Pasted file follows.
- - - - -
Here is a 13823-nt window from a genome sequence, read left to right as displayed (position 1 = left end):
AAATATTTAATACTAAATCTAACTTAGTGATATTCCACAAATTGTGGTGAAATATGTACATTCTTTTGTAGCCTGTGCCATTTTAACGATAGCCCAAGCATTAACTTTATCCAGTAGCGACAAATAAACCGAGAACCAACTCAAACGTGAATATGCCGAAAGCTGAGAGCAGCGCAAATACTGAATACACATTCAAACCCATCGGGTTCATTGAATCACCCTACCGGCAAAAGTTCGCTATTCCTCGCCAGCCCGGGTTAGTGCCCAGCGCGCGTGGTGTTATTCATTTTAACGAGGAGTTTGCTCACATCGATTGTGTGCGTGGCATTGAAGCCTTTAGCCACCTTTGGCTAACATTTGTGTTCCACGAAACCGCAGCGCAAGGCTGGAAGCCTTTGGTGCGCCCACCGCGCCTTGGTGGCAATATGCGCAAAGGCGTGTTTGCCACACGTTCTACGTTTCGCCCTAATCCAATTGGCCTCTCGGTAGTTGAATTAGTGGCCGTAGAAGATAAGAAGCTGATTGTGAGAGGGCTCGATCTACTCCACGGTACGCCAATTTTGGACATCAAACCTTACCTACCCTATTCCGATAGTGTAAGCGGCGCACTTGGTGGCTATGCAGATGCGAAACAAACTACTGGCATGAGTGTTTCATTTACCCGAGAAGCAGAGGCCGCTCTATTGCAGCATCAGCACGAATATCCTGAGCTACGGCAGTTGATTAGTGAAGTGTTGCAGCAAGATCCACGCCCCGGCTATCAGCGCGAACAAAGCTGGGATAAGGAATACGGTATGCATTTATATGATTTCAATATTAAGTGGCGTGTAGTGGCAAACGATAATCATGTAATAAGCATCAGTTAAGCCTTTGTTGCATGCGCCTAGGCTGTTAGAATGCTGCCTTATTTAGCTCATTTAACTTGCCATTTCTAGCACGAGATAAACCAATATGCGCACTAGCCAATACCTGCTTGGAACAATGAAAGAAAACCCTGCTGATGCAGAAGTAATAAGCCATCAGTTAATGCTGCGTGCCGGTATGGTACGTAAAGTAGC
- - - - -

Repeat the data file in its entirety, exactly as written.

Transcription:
Here is a 13823-nt window from a genome sequence, read left to right as displayed (position 1 = left end):
AAATATTTAATACTAAATCTAACTTAGTGATATTCCACAAATTGTGGTGAAATATGTACATTCTTTTGTAGCCTGTGCCATTTTAACGATAGCCCAAGCATTAACTTTATCCAGTAGCGACAAATAAACCGAGAACCAACTCAAACGTGAATATGCCGAAAGCTGAGAGCAGCGCAAATACTGAATACACATTCAAACCCATCGGGTTCATTGAATCACCCTACCGGCAAAAGTTCGCTATTCCTCGCCAGCCCGGGTTAGTGCCCAGCGCGCGTGGTGTTATTCATTTTAACGAGGAGTTTGCTCACATCGATTGTGTGCGTGGCATTGAAGCCTTTAGCCACCTTTGGCTAACATTTGTGTTCCACGAAACCGCAGCGCAAGGCTGGAAGCCTTTGGTGCGCCCACCGCGCCTTGGTGGCAATATGCGCAAAGGCGTGTTTGCCACACGTTCTACGTTTCGCCCTAATCCAATTGGCCTCTCGGTAGTTGAATTAGTGGCCGTAGAAGATAAGAAGCTGATTGTGAGAGGGCTCGATCTACTCCACGGTACGCCAATTTTGGACATCAAACCTTACCTACCCTATTCCGATAGTGTAAGCGGCGCACTTGGTGGCTATGCAGATGCGAAACAAACTACTGGCATGAGTGTTTCATTTACCCGAGAAGCAGAGGCCGCTCTATTGCAGCATCAGCACGAATATCCTGAGCTACGGCAGTTGATTAGTGAAGTGTTGCAGCAAGATCCACGCCCCGGCTATCAGCGCGAACAAAGCTGGGATAAGGAATACGGTATGCATTTATATGATTTCAATATTAAGTGGCGTGTAGTGGCAAACGATAATCATGTAATAAGCATCAGTTAAGCCTTTGTTGCATGCGCCTAGGCTGTTAGAATGCTGCCTTATTTAGCTCATTTAACTTGCCATTTCTAGCACGAGATAAACCAATATGCGCACTAGCCAATACCTGCTTGGAACAATGAAAGAAAACCCTGCTGATGCAGAAGTAATAAGCCATCAGTTAATGCTGCGTGCCGGTATGGTACGTAAAGTAGC